I’ve written ad nauseum about all of the self-induced, very positive but also challenging changes in my life this summer. What I’ve discovered as I wrap up the “Summer of Upheaval” is that connecting with other professionals is a must. Of course I knew this prior to this summer, but my transition into a middle school principalship has really pushed me to find multiple ways to connect with thought-leaders, practitioners, and mentors in the field of middle level leadership. Luckily for me, there’s Voxer.

Voxer has allowed me to connect with multiple individuals within the field of middle level education, and as I’ve connected with them I’ve been able to connect them with each other. Now, I have this burgeoning group of middle level leaders from across the country that are constantly sharing new and innovative ideas, asking questions, and showing me that it’s OK for the principal to not have all the answers, all in an active and ongoing Voxer chat! Plus, actually being able to talk to one another and then listen when it’s convenient is the best of both worlds! Voxer is the technological embodiment of the Growth Mindset. It allows me to embrace the “Power of Yet”, turn to my middle level colleagues, ask how they approach something, and move forward with their help. With Voxer, I never have to feel like I am going it alone. If I can’t find the answer, I have collective knowledge than can help me over any hurdle. Plus, they make me laugh. What could be better?! Voxer has truly changed my professional life for the better, and I encourage you to explore the possibilities for yourself ASAP!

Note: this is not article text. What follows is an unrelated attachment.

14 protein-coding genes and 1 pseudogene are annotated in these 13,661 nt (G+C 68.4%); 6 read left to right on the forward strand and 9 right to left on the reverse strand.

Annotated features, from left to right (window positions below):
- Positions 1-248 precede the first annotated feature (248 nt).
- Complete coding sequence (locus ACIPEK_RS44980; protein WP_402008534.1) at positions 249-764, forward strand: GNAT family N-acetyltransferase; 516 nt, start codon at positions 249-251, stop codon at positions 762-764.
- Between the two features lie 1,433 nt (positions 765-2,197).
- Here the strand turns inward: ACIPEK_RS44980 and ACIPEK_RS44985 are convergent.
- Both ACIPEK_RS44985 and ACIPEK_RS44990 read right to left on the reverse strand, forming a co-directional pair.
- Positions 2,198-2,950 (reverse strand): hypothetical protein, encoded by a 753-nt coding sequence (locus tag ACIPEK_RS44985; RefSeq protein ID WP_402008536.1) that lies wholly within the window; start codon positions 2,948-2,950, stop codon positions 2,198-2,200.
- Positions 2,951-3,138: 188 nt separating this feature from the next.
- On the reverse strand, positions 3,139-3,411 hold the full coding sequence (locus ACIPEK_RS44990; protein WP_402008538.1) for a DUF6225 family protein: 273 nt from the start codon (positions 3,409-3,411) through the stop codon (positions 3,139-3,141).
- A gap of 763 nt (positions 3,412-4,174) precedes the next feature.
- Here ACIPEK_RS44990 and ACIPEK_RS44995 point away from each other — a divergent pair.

Change and the Chance to Say Goodbye

Note: I’m writing this in the air over the East Coast as I make my way to Atlanta for ISTE 2014.

Today is June 28th. In a flash, the halls of my high school are quiet. Students have begun that glorious bit of childhood called Summer Vacation. The last faculty meeting of the year, an opportunity to recognize our achievements, our highs and lows, and our colleagues who are moving on, was a success. Graduation, my tenth as an educator, was the celebration that it’s always meant to be. Classrooms are being emptied of items so they can be cleaned and refreshed for September, and planning for summer instruction is in full swing.

Transitions are quick in the world of education.

We say goodbye to people who worked in classrooms next to us for decades in the midst of a rush to make sure we’ve entered final grades, handed in keys (if you do that sort of thing), and accounted for textbooks. Soon enough we are on to orienting new teachers, planning new curriculum for the fall, analyzing state and local test data, and ensuring the building is ready for the upcoming school year.

Then, suddenly, we realize we never even had a chance to say goodbye.

I am the walking definition of bittersweet these days. It seems that each time I complete a task or participate in one function or another I quietly remind myself that this will be the last time I do it in my current role, at my current school; the school where I got my start, my professional home for 10 years, a place where I was given the chance to grow, take risks, fail, and ultimately forge my own path. As I ready myself to transition into a principalship in two weeks at a new school, with a new level of kids, and in a new district, I am experiencing a combination of excitement, nervousness, reflection, and a little bit of sadness. How do I rectify the idea of walking away from the people who have played a part in making me who I am today, something that I recognize as a type of grief, with the notion that, in order to grow, I need to embrace this new challenge? So far I’ve done it by recognizing that, second only to teachers, data illustrates that as the principal I will be the person in the building who will have the most educational impact on student learning. I will be able to set the tone for my building, to open the doors for teachers to provide new opportunities for all, and THAT is an amazing feeling!